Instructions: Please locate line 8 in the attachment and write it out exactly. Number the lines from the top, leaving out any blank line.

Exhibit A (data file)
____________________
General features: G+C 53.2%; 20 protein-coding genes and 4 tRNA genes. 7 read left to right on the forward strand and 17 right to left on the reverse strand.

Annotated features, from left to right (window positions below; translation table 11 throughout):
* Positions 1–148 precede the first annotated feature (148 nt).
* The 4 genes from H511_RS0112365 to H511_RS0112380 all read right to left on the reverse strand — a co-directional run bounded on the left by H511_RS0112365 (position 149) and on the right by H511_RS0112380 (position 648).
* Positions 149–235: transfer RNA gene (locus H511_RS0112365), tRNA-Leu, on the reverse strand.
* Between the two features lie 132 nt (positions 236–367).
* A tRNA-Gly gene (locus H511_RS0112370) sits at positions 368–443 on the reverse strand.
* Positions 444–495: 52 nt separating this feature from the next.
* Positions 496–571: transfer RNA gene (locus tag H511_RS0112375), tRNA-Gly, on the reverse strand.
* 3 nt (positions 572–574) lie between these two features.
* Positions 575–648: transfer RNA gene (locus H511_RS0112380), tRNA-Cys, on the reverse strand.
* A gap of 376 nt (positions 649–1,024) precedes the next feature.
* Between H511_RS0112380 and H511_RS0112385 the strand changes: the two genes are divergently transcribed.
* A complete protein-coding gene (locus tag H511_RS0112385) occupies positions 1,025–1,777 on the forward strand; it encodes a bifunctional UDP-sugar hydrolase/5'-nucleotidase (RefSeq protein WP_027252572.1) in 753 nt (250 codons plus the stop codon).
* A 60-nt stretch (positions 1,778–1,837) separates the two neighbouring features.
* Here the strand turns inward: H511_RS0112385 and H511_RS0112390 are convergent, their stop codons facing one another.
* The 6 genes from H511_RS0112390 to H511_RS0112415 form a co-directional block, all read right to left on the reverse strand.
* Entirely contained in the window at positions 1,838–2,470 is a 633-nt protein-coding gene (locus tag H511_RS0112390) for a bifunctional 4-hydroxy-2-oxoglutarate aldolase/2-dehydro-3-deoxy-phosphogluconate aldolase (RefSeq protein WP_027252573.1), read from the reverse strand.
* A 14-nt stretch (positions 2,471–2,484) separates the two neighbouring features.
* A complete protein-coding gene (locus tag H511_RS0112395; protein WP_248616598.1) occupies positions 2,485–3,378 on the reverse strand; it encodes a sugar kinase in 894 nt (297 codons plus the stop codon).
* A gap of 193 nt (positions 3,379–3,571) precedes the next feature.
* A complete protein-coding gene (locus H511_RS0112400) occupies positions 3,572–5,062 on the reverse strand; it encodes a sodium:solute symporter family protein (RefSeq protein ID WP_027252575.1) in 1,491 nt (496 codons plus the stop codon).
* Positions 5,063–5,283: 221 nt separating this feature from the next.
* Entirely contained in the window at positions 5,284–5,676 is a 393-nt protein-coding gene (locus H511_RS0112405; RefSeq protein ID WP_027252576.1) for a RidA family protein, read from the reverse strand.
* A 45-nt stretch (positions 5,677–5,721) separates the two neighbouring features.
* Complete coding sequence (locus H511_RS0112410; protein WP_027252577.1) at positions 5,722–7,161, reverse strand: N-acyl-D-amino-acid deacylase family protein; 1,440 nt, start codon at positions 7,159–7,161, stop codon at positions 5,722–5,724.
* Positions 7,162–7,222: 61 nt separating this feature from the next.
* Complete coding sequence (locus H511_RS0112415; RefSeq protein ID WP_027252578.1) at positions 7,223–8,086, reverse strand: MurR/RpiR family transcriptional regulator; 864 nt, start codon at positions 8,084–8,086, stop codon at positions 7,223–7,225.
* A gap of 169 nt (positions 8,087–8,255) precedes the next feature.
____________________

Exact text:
* Positions 444–495: 52 nt separating this feature from the next.